During this week we have read about what an invasive species is, how they got here, which ones have been here awhile, which are new potential threats, and why we should even care about this. All important things to know when you are trying to understand invasive species. But what can you do about it? Is there anything that can be done from your side?
Yes… there is.
The first step in helping to manage invasive species is to learn which plants and animals in your landscape are invasive. Many of the animals are easy, but the plants not so much. I have already heard from a few of you about Mimosa – like me, we had no idea it was on the list. But we should know which plants are and are not. How do you learn this?
Unfortunately, Six Rivers CISMA’s new website is not live yet. It should be by April 1, 2022, and when it is there will be information for you there. Another way is to check EDDMapS (www.EDDMapS.org). You can search the distribution map at the tool bar, type in the name of the species you have a question about and see if there are records. If it is, this does not mean it is invasive in Florida, just that it is invasive somewhere, but it is a start. If it is a plant (and most have questions about plants more than animals) you can search the University of Florida IFAS Assessment (https://assessment.ifas.ufl.edu/). This database will give you the status of the plant in Florida. However, you will need to know the scientific name of the plant. You can find this by googling the common name and finding it that way. Of course, you can always contact your county extension office.
Here is one for the SCUBA divers out there. I met with a couple of experts a year ago or so to discuss a list of 20 potential nonnative fish threats to the Florida Keys. We discussed which of these could become threats in the northern Gulf, could tolerate our climate. It was decided that we should tell divers if they see any fish that looks out of place, never been here before sort of thing, get a photo and contact us at the extension office. We will go from there.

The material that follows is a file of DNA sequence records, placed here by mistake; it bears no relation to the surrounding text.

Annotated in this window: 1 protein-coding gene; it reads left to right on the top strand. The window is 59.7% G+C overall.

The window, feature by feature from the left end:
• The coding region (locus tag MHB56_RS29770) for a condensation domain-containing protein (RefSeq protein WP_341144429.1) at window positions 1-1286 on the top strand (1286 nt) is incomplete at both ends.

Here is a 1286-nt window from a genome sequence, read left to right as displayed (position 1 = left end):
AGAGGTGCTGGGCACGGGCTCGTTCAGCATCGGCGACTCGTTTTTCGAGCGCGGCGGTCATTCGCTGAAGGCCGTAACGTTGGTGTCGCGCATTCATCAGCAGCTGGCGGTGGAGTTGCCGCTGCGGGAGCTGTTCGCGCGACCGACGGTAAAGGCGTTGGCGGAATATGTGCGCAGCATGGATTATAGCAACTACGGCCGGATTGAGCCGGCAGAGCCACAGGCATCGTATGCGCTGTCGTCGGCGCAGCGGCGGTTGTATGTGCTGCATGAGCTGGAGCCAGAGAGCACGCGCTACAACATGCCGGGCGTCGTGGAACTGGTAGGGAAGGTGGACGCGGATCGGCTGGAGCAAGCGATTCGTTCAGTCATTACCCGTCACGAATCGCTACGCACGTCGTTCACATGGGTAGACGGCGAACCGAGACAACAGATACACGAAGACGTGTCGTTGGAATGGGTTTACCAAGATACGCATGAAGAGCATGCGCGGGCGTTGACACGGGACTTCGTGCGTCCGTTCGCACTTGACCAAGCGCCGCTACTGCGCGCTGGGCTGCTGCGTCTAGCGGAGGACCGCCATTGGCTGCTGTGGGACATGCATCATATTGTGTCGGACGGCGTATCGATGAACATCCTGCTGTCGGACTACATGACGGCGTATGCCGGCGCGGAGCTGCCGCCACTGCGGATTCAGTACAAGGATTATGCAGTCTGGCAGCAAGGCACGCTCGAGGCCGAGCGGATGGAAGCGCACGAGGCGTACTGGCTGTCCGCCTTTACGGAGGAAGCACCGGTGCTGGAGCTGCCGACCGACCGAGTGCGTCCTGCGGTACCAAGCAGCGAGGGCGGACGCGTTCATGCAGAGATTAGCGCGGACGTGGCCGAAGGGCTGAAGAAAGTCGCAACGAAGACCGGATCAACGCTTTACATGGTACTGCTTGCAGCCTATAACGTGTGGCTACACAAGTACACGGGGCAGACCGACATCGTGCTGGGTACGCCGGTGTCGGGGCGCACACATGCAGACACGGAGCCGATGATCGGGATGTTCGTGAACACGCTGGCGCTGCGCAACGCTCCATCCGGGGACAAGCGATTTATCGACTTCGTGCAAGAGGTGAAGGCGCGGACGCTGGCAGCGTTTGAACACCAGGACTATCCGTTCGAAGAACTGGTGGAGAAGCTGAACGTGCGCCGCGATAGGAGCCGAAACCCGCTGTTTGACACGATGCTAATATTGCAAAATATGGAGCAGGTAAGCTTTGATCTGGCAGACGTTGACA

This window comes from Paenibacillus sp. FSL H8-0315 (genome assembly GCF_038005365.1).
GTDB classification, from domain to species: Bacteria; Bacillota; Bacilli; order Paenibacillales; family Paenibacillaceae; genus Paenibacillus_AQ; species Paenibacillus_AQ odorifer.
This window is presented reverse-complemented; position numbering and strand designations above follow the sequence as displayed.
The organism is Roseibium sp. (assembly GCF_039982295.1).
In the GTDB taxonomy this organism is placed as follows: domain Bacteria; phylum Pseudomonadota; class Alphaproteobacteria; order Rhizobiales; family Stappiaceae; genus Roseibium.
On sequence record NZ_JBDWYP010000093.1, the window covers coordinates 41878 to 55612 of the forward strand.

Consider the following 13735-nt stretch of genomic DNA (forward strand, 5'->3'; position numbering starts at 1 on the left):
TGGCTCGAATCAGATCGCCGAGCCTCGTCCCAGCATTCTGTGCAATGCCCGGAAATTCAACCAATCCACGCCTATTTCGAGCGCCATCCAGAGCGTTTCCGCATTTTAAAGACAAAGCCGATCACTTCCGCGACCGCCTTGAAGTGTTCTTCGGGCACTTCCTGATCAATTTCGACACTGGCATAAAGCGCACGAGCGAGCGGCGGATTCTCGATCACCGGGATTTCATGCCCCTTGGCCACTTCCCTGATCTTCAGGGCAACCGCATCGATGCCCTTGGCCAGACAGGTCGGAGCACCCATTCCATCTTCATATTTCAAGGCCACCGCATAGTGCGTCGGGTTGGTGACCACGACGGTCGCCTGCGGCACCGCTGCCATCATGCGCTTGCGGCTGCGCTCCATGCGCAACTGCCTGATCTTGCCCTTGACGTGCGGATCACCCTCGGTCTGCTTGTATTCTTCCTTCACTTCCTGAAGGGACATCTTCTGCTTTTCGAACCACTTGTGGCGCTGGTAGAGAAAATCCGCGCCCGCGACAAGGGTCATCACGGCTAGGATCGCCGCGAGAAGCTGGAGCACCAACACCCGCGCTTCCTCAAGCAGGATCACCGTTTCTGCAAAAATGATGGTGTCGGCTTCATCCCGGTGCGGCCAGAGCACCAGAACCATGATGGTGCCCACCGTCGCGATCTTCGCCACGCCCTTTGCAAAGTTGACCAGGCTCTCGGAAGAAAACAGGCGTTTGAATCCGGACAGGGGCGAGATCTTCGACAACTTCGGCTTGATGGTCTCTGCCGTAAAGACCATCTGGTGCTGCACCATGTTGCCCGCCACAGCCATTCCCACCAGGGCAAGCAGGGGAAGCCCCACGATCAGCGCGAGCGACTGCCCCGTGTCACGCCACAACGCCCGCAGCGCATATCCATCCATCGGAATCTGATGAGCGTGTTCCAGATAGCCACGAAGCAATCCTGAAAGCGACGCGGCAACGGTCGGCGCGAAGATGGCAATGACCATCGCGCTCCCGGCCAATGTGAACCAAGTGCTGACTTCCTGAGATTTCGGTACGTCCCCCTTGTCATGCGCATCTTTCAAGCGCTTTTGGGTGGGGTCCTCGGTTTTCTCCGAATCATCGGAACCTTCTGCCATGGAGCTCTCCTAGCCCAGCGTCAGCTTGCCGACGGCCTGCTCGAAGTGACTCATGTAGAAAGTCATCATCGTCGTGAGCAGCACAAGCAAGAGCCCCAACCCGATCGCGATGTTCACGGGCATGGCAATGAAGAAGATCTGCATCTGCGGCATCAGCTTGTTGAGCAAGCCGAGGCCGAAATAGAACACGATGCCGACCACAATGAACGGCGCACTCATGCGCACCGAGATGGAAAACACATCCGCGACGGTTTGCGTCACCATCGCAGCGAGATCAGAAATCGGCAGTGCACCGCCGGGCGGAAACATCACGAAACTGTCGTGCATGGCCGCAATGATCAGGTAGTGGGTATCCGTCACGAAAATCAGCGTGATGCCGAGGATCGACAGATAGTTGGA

Survey your yard
The second step is to conduct a survey of your yard or business. You probably know your yard already, but most have crews handle the landscaping for their businesses. You can conduct the search for plants but let your landscaping crew know your interest in any unusual animals they may see. You can also participate in community surveys with the county extension office. As COVID restrictions begin to lift, we will be conducting more of these in public areas in the coming months. Check our website calendar.
Be aware of what you are buying and bringing home this spring during gardening time. Not just the plant that you are buying, but who might be hitchhiking on it. Many of the ornamental plants people purchase are grown in large nurseries in central and south Florida. We believe this is how the Brown Anole, and now, the Cuban Treefrog are getting here. Slugs, lizards, frogs, all sorts of creatures can hitchhike on your plants. Just give it a good look over and if you think you have a potential invasive, call us.
Cuban Anole. Photo credit: Dr. Steve A. Johnson, University of Florida
Photo by: Dr. Steve Johnson
The third step is to report them. As you saw in the numbers, and I did not post the Dirty Dozen numbers, but all of them are under reported. Having the public report these to EDDMapS gives managers a better idea of the extent of the problem. Note: You are not allowed to report an invasive species on private property without their permission, please get this first.
How do you report to EDDMapS?
There are two options.
One, go to their website (www.EDDMapS.org). You will see “report a sighting” on their tool bar. Report here. It will ask for a password, so you will need to set up an account. It will ask for area covered; estimating is fine. It will ask for Latitude and Longitude, most phones can give you this. Note: input longitude as a negative number or it will post the location in the eastern hemisphere. It will want a photograph so that it can be verified. This is important. Many are nervous reporting because they are not sure they have identified it correctly. No worries. All records sent in are verified before they are posted. A good photograph will allow the verifiers to do this. Send the record, if they believe it is incorrect, they will not post it.